Who will dominate the potatoes?
Language is a funny thing... a word that is commonly used as a perfectly acceptable man's name can shapeshift into a description of what is in his pants or of his personality. Ask any man named Richard born last century. To me, the word "dominate" is undergoing a metamorphosis right now. Once, innocently calling to mind kink, black latex and whips, its use is now a coded indicator that tells you the speaker has probably tied up and gagged (in a bad, non-consensual way) the angel on his (I'd say his or hers, but c'mon we know better) shoulder.
But language is important. Word choice is important. The difference between referring to something as a riot rather than a protest or a march is a paragraph of exposition on those involved in a tiny little four letter word.
The New York Times June 3, 2020: Trump's Favorite Word, What We Have Here is a Failure to Dominate
Just recently, while he was unveiling a program to help support agriculture during the coronavirus crisis, Trump assured visiting Virginia farmers: “We’re going after Virginia with your crazy governor. They want to take your Second Amendment away. You know that, right? You’ll have nobody guarding your potatoes...
Now, some people believe that when men go overboard with weaponry issues it may be linked to insecurity about their sexuality. Certainly isn’t always true, but here you’ve got a guy who talks compulsively both about the Second Amendment and his need to dominate.
Wired Magazine: Mark Zuckerberg Believes Only in Mark Zuckerberg
How could a person who seems so cosmopolitan let his company effectively support the campaigns of authoritarian nationalists like Narendra Modi in India or Rodrigo Duterte in the Philippines? Why does he let them use his platforms to terrorize critics, journalists, and scholars?...
Zuckerberg continued and continues to believe in the positive power of Facebook, but that’s because he believes in the raw power of Facebook. “Domination!,” he used to yell at staff meetings, indicating that everything is a game. Games can be won. He must win. If a few million bones get broken along the way, his game plan would still serve the greatest good for the greatest number.
Okay, hold up. I love Wired Magazine, but did they just call a Jewish man "cosmopolitan"? And you might say to yourself, so? Well...
Public Radio International: 'Cosmopolitan' is a dog whistle word once used in Nazi Germany and Communist Russia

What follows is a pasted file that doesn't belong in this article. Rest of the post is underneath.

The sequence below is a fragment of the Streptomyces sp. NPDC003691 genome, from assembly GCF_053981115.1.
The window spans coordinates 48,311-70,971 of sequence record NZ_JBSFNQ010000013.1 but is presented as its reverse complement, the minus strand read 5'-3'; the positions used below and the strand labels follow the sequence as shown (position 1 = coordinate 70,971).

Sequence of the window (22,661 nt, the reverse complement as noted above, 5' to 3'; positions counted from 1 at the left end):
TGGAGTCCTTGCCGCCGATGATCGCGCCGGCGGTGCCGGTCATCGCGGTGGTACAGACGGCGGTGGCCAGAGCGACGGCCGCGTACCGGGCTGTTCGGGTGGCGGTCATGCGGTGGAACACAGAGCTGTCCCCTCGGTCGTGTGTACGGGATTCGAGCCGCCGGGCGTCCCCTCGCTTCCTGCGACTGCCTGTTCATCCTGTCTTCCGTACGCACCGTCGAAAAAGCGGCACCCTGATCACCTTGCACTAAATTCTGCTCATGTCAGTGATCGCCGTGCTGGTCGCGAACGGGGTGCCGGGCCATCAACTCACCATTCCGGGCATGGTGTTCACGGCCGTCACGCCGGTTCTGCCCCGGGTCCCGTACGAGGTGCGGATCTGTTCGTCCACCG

“Cosmopolitan” isn’t a word that’s frequently heard in American politics (“elite” is much more common), but it wouldn’t be out of place in Adolf Hitler's Germany or Joseph Stalin's Soviet Union.
It was an “anti-Semitic fighting term,” Volker Ullrich writes in his biography, Hitler: Ascent, “used against the Jews by Nazis and Bolsheviks alike.” Ullrich writes that the Jewish diaspora in Europe was “considered not only cosmopolitan, but also rootless, and in the late 1940s the term became a code word for Jews who insisted on their Jewish identity.”
That the words are ostensibly complimentary gives the speaker plausible deniability...
In that context, the underlying message is clear: We (a white-dominant society) expect black folks to be less competent. And, speaking as a white person, when we register surprise at a black individual’s articulateness, we also send the not-so-subtle message that that person is part of a group that we don’t expect to see sitting at the table, taking on a leadership role...
What does all this have to do with calling a woman bossy, or a black friend articulate? By calling a woman bossy, we’re reminding her that society expects her to back down, be a follower and not be too aggressive or loud. When we call a person of color articulate, it can suggest—either intentionally or unintentionally—that she’s exceptional, whereas, by contrast, it can suggest that white people are automatically assumed to be articulate.
Ugh. Bossy. But I guess it doesn't fit the mold here... it's not like it's a good word that could be passed off as a compliment, is it? I guess we still don't have to cloak misogyny.